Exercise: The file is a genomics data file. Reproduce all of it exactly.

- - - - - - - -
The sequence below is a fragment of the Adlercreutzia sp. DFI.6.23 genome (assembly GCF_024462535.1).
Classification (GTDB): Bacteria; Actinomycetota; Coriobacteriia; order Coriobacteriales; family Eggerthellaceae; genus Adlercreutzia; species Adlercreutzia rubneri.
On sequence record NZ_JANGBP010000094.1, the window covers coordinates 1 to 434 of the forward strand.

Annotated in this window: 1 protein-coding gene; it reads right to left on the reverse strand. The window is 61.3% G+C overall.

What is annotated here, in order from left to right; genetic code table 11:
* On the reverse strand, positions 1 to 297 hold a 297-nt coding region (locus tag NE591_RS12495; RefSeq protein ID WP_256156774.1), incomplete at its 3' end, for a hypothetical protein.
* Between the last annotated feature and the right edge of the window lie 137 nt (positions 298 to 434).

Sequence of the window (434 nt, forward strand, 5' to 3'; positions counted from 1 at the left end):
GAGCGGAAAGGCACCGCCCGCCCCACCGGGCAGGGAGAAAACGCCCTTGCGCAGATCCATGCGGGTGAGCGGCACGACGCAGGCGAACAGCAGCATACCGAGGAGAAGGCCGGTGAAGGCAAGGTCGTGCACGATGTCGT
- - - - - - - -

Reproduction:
The sequence below is a fragment of the Adlercreutzia sp. DFI.6.23 genome (assembly GCF_024462535.1).
Classification (GTDB): Bacteria; Actinomycetota; Coriobacteriia; order Coriobacteriales; family Eggerthellaceae; genus Adlercreutzia; species Adlercreutzia rubneri.
On sequence record NZ_JANGBP010000094.1, the window covers coordinates 1 to 434 of the forward strand.

Annotated in this window: 1 protein-coding gene; it reads right to left on the reverse strand. The window is 61.3% G+C overall.

What is annotated here, in order from left to right; genetic code table 11:
* On the reverse strand, positions 1 to 297 hold a 297-nt coding region (locus tag NE591_RS12495; RefSeq protein ID WP_256156774.1), incomplete at its 3' end, for a hypothetical protein.
* Between the last annotated feature and the right edge of the window lie 137 nt (positions 298 to 434).

Sequence of the window (434 nt, forward strand, 5' to 3'; positions counted from 1 at the left end):
GAGCGGAAAGGCACCGCCCGCCCCACCGGGCAGGGAGAAAACGCCCTTGCGCAGATCCATGCGGGTGAGCGGCACGACGCAGGCGAACAGCAGCATACCGAGGAGAAGGCCGGTGAAGGCAAGGTCGTGCACGATGTCGT